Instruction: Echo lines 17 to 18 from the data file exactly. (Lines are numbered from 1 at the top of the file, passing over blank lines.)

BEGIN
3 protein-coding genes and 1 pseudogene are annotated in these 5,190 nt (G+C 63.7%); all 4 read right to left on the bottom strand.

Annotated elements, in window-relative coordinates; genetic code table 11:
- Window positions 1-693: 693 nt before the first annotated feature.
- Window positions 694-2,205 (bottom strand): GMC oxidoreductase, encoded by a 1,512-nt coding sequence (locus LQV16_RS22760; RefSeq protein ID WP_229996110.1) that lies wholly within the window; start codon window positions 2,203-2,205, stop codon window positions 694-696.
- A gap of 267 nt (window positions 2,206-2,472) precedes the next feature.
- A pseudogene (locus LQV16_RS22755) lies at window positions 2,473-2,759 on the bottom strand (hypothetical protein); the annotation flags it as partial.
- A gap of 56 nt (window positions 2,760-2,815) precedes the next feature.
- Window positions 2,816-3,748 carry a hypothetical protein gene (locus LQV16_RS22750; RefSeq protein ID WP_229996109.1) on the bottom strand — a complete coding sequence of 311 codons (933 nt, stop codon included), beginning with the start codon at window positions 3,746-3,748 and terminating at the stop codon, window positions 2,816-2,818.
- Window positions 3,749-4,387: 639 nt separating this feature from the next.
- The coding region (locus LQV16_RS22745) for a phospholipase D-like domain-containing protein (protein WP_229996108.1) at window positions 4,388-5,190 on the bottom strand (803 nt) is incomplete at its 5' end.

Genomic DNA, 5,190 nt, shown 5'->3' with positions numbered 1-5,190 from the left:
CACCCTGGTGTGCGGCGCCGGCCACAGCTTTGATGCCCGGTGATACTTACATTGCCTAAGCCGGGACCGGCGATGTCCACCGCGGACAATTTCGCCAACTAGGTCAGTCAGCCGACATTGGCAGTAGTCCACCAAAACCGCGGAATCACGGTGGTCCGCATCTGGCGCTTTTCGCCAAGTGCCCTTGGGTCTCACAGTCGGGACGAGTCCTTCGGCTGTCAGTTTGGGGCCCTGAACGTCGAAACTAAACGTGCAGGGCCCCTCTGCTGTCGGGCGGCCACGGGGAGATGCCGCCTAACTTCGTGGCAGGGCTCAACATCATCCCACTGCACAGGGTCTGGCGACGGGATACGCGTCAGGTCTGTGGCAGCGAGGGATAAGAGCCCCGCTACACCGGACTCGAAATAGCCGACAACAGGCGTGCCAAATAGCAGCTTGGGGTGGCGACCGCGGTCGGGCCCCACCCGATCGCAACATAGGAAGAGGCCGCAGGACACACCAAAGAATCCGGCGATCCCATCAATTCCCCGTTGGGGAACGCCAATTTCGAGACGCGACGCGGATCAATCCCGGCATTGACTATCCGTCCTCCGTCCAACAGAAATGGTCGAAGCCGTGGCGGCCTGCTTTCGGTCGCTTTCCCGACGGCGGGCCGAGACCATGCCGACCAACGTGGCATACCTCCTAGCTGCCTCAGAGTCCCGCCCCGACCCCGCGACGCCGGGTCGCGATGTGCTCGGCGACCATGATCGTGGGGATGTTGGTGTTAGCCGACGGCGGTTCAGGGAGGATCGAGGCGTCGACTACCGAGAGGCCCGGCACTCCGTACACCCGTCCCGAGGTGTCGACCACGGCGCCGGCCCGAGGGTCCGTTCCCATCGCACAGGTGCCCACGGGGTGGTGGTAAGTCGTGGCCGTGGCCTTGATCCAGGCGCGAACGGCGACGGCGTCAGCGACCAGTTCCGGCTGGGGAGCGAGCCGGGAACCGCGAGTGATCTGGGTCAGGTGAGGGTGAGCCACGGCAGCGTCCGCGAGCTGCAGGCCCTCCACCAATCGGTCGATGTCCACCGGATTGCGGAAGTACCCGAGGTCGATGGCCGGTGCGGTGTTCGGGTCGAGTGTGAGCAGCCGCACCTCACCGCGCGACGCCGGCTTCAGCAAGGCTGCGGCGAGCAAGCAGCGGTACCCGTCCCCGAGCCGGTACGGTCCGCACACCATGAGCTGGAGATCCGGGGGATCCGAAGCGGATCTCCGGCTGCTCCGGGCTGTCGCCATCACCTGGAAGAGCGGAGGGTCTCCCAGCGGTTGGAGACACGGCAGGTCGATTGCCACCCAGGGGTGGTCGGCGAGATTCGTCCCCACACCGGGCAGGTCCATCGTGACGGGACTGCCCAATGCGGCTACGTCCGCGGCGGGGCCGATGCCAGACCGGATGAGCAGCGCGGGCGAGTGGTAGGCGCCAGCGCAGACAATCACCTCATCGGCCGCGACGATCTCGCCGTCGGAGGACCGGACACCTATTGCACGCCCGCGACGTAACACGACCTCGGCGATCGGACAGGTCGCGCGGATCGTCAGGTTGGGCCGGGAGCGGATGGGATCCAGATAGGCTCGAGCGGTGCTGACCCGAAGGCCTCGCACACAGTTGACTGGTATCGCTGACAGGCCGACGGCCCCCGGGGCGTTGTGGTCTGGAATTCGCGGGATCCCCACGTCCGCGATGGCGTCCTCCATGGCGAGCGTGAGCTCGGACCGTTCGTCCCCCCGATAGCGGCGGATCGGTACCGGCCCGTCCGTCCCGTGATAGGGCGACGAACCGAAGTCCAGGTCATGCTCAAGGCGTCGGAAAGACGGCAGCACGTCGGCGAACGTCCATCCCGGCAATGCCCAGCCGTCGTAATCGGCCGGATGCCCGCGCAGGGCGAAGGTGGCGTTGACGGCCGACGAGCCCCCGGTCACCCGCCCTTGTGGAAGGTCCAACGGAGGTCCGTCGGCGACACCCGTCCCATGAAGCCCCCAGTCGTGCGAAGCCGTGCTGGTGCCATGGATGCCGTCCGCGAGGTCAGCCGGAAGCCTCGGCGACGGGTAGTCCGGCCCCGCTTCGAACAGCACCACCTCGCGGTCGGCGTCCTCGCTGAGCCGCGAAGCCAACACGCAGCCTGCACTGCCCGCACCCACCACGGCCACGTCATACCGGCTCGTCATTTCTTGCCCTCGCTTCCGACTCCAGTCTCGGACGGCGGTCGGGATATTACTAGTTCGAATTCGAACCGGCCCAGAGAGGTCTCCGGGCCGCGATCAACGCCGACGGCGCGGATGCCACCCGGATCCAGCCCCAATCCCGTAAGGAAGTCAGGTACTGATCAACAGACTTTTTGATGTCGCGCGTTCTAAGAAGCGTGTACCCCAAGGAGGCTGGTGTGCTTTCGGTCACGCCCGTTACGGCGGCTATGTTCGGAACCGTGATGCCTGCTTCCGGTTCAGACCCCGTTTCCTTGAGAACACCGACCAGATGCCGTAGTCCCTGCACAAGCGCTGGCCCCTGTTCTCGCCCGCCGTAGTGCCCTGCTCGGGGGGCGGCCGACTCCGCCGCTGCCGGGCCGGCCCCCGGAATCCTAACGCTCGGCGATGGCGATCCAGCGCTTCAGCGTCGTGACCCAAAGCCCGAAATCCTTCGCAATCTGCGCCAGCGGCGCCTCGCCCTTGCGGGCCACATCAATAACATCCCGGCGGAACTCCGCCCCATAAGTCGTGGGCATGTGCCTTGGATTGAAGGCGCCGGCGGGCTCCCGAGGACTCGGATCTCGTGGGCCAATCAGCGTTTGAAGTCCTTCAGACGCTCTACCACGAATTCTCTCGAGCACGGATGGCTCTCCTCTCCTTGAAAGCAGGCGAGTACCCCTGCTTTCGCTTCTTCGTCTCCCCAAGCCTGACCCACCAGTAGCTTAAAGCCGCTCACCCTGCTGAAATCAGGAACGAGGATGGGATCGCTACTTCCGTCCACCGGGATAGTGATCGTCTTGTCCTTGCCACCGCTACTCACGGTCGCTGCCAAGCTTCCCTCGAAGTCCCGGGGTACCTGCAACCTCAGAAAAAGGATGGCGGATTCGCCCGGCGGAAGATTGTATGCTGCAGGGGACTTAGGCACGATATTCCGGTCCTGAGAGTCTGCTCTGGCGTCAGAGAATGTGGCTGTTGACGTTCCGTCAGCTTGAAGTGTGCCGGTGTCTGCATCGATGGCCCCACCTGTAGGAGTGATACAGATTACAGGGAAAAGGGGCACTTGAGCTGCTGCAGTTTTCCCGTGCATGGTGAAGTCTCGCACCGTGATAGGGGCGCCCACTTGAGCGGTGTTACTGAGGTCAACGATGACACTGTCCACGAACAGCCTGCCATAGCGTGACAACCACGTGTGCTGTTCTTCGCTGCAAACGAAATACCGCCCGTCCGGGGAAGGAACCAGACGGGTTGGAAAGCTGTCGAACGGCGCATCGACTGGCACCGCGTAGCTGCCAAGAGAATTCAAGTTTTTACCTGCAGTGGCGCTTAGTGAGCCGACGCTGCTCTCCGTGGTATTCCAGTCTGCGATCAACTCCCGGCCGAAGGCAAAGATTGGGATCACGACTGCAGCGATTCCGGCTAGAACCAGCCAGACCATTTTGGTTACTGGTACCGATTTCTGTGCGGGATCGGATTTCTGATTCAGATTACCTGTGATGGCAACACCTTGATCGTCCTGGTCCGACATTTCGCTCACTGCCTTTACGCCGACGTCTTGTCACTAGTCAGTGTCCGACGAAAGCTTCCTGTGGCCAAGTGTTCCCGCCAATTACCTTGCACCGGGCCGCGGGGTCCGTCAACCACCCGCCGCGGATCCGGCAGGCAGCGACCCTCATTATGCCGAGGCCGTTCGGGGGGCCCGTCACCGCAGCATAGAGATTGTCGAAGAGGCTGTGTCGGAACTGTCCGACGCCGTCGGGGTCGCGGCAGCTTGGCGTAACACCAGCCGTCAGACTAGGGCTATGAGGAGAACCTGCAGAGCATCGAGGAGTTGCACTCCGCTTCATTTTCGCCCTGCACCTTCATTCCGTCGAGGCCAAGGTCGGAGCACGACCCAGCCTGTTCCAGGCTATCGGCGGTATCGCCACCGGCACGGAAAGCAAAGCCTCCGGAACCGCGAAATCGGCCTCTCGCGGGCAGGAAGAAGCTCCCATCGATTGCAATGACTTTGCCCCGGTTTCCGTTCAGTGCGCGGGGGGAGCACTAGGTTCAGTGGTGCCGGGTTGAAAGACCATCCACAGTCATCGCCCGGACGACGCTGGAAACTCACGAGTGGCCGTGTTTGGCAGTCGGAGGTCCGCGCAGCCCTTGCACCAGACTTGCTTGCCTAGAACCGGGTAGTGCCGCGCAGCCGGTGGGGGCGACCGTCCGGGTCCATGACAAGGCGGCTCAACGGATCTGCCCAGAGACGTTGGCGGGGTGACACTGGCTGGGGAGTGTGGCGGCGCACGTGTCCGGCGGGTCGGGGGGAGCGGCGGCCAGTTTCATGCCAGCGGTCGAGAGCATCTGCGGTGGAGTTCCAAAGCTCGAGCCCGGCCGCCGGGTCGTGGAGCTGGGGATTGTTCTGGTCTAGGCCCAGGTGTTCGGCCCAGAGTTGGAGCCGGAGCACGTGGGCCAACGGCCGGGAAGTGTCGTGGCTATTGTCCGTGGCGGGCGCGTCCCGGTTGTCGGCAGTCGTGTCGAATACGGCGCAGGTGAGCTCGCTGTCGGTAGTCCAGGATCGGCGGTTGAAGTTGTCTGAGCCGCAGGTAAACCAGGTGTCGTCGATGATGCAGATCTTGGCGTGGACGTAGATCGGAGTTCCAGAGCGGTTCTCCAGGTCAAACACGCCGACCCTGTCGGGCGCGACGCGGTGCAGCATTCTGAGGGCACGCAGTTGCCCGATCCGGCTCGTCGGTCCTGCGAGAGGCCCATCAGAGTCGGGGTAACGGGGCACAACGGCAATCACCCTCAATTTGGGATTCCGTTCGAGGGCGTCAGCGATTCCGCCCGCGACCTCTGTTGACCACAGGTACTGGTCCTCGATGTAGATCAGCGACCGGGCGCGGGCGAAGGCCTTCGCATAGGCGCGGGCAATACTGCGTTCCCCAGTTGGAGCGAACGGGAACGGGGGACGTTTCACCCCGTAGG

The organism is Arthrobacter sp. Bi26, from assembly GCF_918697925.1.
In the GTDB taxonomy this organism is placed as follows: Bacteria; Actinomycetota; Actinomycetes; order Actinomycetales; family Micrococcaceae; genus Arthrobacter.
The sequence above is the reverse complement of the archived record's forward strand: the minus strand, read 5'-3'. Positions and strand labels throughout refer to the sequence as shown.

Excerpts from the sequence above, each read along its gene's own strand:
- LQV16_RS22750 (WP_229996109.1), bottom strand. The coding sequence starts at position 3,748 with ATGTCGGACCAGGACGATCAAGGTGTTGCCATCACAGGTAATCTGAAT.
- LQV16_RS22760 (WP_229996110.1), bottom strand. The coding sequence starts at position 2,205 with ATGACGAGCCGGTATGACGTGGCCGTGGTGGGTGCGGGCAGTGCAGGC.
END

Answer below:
- LQV16_RS22750 (WP_229996109.1), bottom strand. The coding sequence starts at position 3,748 with ATGTCGGACCAGGACGATCAAGGTGTTGCCATCACAGGTAATCTGAAT.
- LQV16_RS22760 (WP_229996110.1), bottom strand. The coding sequence starts at position 2,205 with ATGACGAGCCGGTATGACGTGGCCGTGGTGGGTGCGGGCAGTGCAGGC.